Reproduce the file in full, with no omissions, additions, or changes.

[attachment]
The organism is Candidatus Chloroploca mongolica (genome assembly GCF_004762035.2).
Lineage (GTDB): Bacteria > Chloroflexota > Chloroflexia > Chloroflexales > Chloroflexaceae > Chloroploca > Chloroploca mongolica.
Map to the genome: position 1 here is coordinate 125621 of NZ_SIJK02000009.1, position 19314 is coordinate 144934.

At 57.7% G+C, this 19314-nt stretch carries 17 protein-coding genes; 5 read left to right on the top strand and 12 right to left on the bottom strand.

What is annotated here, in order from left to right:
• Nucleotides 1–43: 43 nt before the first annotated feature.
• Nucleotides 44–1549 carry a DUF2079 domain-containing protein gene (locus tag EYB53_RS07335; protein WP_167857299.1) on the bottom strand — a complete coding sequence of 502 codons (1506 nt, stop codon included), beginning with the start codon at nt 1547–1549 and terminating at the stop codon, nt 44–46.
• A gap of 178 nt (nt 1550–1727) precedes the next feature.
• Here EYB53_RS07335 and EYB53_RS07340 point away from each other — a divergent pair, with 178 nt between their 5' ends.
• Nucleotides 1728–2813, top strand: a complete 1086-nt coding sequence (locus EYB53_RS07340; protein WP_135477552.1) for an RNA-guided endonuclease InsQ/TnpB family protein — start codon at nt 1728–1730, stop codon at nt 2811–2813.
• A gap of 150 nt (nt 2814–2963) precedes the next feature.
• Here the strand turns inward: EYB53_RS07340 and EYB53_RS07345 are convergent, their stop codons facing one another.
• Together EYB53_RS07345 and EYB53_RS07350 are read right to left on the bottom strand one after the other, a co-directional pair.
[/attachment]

The organism is Candidatus Chloroploca mongolica (genome assembly GCF_004762035.2).
Lineage (GTDB): Bacteria > Chloroflexota > Chloroflexia > Chloroflexales > Chloroflexaceae > Chloroploca > Chloroploca mongolica.
Map to the genome: position 1 here is coordinate 125621 of NZ_SIJK02000009.1, position 19314 is coordinate 144934.

At 57.7% G+C, this 19314-nt stretch carries 17 protein-coding genes; 5 read left to right on the top strand and 12 right to left on the bottom strand.

What is annotated here, in order from left to right:
• Nucleotides 1–43: 43 nt before the first annotated feature.
• Nucleotides 44–1549 carry a DUF2079 domain-containing protein gene (locus tag EYB53_RS07335; protein WP_167857299.1) on the bottom strand — a complete coding sequence of 502 codons (1506 nt, stop codon included), beginning with the start codon at nt 1547–1549 and terminating at the stop codon, nt 44–46.
• A gap of 178 nt (nt 1550–1727) precedes the next feature.
• Here EYB53_RS07335 and EYB53_RS07340 point away from each other — a divergent pair, with 178 nt between their 5' ends.
• Nucleotides 1728–2813, top strand: a complete 1086-nt coding sequence (locus EYB53_RS07340; protein WP_135477552.1) for an RNA-guided endonuclease InsQ/TnpB family protein — start codon at nt 1728–1730, stop codon at nt 2811–2813.
• A gap of 150 nt (nt 2814–2963) precedes the next feature.
• Here the strand turns inward: EYB53_RS07340 and EYB53_RS07345 are convergent, their stop codons facing one another.
• Together EYB53_RS07345 and EYB53_RS07350 are read right to left on the bottom strand one after the other, a co-directional pair.